Charles R. Goulding and Peter Favata consider copper’s use in additive manufacturing.
Copper was discovered over 10,000 years ago and is the first metal used by man. Recently an old copper workshop dating back 6,500 years ago was discovered in the Negev desert’s Beer Sheva. This workshop included a small tin furnace for smelting copper. This comes not too long after the discovery of a 1,000-year-old precursor to stainless steel.
Copper plays a large role in one of the major phases in human history known as the Bronze Age. The Bronze Age lasted from 3500- 1500 BCE. During this period bronze, which is created by smelting together copper and tin, replaced all other metal tools because of its added strength and durability as opposed to tools made only from copper. Following the Bronze Age, copper continued to be used throughout history in jewelry, home decor, and cookware just to name a few. Today the number one use for copper is electrical equipment such as wires and motors due to it being a great conductor of electricity and heat.
3D Printing Copper
Metal additive manufacturing has a large part in the industrial world today with multiple advantages over traditional manufacturing. Some of these advantages include shorter production times and reduced operating costs.
Some companies have turned to 3D printing copper in order to produce the inductors for electrical uses. This enables unique designs in CAD programs that can then be printed and sent straight to quality control, greatly shortening the production time compared to traditional methods.
Additional uses for 3D printing copper include wiring and circuit boards. 3D printing allows for extremely detailed designs giving the designer more freedom when needing to create these circuit boards.
How This Came to Be
3D printing with copper was not easy for the industry to achieve. Even when metal 3D printing technology was improving, experts could not figure out why, when attempting to 3D print copper with the powder bed method, it would crack or the finished product would be deformed and less durable. It was determined that this was occurring due to the conductive properties of copper causing the laser to reflect off the material instead of absorbing the heat that would normally cause the bonding of the metal.
Within the last couple of years, researchers in Germany were able to create a method to efficiently 3D print using copper. It was determined that switching from a traditional infrared laser to a green laser would greatly reduce instances of durability or deformation. They also determined that pre-heating the copper before the print would help prevent any cracking that would accrue due to drastic temperature spikes.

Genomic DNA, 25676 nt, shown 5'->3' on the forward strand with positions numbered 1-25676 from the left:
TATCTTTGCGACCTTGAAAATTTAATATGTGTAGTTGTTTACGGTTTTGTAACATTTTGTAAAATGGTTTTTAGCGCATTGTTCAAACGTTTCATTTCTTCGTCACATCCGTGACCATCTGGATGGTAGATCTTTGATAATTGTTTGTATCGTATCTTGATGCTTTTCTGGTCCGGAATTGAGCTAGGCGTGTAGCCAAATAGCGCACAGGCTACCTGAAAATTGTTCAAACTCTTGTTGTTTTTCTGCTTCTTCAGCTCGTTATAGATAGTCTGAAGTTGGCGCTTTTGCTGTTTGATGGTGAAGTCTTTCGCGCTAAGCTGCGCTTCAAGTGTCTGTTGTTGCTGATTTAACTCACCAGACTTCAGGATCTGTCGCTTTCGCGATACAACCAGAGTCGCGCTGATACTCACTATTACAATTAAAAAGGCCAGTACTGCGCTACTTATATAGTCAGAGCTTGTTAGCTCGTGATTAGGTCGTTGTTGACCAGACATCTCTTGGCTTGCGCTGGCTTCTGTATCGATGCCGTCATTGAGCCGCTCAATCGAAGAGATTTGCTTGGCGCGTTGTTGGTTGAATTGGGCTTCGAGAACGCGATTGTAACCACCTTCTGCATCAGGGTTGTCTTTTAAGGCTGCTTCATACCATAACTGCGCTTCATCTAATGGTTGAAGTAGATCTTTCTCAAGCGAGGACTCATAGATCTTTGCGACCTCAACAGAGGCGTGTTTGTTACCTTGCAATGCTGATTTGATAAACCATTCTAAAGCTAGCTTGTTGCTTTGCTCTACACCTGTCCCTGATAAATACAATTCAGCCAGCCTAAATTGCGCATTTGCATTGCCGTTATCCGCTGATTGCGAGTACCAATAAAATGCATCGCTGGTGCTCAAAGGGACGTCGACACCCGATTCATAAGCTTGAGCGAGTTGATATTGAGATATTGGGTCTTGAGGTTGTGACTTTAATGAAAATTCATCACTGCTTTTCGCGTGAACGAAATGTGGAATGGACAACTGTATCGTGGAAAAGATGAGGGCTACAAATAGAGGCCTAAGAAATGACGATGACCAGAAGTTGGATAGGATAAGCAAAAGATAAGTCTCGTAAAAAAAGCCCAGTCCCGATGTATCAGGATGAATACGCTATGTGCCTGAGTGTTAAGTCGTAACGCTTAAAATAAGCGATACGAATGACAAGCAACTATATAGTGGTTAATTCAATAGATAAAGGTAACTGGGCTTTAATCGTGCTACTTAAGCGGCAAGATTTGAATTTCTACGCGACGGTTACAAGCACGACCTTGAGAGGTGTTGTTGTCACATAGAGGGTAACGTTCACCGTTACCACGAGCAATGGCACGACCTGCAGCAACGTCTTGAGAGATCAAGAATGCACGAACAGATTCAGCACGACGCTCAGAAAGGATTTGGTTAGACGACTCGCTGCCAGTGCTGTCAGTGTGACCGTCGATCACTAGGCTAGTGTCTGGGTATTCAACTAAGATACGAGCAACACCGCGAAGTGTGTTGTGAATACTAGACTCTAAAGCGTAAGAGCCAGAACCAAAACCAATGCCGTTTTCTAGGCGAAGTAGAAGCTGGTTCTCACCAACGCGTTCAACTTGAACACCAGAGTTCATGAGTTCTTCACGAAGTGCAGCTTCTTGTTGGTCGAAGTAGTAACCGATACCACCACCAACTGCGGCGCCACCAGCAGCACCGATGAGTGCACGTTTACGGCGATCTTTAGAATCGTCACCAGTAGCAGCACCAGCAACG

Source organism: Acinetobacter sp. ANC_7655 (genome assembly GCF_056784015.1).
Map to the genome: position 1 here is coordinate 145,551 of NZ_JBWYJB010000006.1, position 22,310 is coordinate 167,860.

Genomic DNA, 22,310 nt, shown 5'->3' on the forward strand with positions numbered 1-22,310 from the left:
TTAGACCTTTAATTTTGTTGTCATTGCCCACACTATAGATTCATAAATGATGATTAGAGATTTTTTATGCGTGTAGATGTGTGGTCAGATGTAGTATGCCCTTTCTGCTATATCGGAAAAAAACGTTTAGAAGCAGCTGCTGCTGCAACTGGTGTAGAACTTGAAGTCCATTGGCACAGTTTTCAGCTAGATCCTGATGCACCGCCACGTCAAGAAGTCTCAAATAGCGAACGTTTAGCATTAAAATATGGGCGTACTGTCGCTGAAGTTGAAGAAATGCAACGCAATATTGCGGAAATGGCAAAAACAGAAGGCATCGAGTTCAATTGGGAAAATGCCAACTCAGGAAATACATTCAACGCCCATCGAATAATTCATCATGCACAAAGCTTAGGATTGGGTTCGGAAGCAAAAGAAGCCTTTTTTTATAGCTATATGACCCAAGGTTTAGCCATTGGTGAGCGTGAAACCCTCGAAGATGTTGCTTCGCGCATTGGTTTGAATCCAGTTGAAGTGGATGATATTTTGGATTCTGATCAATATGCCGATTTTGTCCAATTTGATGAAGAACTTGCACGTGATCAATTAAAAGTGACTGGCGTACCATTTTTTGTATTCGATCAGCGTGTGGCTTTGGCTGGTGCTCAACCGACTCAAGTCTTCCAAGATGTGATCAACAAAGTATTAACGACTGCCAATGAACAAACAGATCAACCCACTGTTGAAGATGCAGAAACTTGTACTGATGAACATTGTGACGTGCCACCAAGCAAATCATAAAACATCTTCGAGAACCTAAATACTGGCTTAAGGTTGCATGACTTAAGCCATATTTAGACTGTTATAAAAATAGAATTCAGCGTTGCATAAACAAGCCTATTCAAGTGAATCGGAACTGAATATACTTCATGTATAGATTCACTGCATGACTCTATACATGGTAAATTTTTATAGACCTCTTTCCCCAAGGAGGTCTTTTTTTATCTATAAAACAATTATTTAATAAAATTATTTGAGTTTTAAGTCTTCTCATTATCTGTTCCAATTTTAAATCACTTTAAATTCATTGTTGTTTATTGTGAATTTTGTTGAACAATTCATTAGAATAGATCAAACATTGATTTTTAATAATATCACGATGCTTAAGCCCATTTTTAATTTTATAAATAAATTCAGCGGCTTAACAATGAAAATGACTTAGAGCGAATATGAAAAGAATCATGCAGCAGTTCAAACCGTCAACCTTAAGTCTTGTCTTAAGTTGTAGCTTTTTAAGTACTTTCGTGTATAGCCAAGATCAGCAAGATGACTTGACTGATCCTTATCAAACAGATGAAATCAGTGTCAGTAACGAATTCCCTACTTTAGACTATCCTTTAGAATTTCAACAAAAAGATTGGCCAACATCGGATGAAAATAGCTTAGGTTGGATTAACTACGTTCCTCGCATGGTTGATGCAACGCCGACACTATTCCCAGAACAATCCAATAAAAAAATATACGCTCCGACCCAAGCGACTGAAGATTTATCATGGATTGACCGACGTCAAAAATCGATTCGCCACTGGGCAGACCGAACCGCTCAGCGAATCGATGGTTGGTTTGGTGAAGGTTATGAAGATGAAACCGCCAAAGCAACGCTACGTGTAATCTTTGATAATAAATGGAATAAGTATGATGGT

Australia-based SPEE3D has developed its own supersonic spray system to 3D print copper. The company uses copper parts for mining and other hearty applications, and has also recently used copper’s antibacterial properties to quickly 3D print copper coatings for surfaces.
A German electric motor company named Additive Drives GmbH has recently signed a deal to 3D print the copper coils that are a major part of all-electric motors. One benefit of this is reducing down the time it takes to produce a prototype. Traditionally it would take up to seven months to produce a prototype for an electric motor. With 3D printing that gets cut down to only a few days.
Manufacturers and technical designers utilizing 3D printing copper may be eligible for R&D Tax Credits.
The Research & Development Tax Credit
Whether it’s used for creating and testing prototypes or for final production, 3D printing is a great indicator that R&D credit-eligible activities are taking place. Companies implementing this technology at any point should consider taking advantage of R&D Tax Credits.
Enacted in 1981, the now permanent Federal Research and Development (R&D) Tax Credit allows a credit that typically ranges from 4%-7% of eligible spending for new and improved products and processes. Qualified research must meet the following four criteria:
- Must be technological in nature
- Must be a component of the taxpayer’s business
- Must represent R&D in the experimental sense and generally includes all such costs related to the development or improvement of a product or process
- Must eliminate uncertainty through a process of experimentation that considers one or more alternatives
Eligible costs include US employee wages, cost of supplies consumed in the R&D process, cost of pre-production testing, US contract research expenses, and certain costs associated with developing a patent.
On December 18, 2015, President Obama signed the PATH Act, making the R&D Tax Credit permanent. Since 2016, the R&D credit can be used to offset Alternative Minimum Tax (AMT) or companies with revenue below $50MM and, startup businesses can obtain up to $250,000 per year in cash rebates that can be applied directly to payroll taxes.
With continuous improvements in 3D printing copper, the technology is becoming more accessible than ever. As 3D printers and materials become more affordable there is the opportunity for electricians to print parts on-site for repair instead of waiting for parts from original equipment manufacturers. The added freedom and speed of production using 3D printing will enable copper to continue its storied innovation history.